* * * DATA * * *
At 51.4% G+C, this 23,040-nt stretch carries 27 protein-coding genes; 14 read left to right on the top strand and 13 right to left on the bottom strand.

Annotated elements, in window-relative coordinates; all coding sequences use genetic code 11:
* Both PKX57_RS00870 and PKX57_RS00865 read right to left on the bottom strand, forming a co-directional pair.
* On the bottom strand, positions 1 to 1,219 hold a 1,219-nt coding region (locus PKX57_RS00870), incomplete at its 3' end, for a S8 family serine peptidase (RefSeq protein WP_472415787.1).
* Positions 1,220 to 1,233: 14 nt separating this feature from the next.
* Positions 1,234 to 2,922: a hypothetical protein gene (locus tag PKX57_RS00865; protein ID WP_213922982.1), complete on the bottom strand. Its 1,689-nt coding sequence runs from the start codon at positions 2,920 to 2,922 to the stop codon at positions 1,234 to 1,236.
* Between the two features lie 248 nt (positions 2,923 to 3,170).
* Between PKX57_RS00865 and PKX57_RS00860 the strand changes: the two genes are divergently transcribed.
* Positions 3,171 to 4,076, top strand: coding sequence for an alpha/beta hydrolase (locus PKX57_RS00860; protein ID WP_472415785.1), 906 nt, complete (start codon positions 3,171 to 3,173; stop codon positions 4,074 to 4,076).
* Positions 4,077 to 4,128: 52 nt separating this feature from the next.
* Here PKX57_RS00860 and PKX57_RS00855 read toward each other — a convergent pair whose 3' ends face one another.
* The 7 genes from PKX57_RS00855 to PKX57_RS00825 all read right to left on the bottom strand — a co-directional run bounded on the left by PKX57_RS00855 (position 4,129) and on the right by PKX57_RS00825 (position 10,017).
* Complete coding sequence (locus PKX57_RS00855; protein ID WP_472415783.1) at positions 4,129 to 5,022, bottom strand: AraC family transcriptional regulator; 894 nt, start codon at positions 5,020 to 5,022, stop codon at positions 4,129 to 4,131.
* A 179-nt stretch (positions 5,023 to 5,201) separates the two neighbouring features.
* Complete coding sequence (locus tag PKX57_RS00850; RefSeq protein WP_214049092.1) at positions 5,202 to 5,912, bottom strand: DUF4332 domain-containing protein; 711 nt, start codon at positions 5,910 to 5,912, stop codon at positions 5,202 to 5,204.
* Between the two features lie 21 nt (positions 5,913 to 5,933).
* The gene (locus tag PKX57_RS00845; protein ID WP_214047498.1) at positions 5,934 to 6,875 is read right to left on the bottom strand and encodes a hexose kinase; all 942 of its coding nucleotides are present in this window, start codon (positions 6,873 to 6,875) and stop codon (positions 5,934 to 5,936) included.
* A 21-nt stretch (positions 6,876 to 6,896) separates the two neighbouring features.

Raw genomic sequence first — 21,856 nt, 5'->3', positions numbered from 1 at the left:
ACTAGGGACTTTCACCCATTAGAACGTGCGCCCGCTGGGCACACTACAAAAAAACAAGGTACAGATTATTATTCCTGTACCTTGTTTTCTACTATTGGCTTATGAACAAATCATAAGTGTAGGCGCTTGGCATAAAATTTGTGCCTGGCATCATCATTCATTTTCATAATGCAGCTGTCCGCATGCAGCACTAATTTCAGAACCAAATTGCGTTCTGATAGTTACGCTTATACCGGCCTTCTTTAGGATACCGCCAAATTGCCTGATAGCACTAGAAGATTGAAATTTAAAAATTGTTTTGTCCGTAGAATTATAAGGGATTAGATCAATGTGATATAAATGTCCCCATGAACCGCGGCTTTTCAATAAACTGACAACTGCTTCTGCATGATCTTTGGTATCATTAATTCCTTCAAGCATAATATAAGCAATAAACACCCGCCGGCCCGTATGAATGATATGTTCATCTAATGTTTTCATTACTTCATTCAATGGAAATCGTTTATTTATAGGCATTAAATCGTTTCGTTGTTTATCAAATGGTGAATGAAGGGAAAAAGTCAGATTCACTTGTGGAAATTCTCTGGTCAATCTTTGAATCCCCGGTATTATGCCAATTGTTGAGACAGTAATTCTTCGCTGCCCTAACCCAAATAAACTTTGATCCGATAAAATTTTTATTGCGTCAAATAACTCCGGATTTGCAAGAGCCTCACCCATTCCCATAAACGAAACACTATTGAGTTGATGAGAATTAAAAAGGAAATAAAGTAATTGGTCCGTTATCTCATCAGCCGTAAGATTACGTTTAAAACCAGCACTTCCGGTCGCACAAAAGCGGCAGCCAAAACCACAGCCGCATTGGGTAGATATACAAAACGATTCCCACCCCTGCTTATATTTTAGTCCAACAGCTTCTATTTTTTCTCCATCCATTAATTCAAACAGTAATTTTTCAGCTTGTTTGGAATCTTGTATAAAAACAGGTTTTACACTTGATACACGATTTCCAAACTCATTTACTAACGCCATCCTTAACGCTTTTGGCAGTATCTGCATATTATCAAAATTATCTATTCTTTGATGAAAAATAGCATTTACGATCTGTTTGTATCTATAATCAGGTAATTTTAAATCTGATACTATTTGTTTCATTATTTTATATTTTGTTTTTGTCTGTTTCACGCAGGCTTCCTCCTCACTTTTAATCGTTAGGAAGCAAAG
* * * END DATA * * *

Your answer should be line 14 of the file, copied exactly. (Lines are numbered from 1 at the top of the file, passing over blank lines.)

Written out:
* A 179-nt stretch (positions 5,023 to 5,201) separates the two neighbouring features.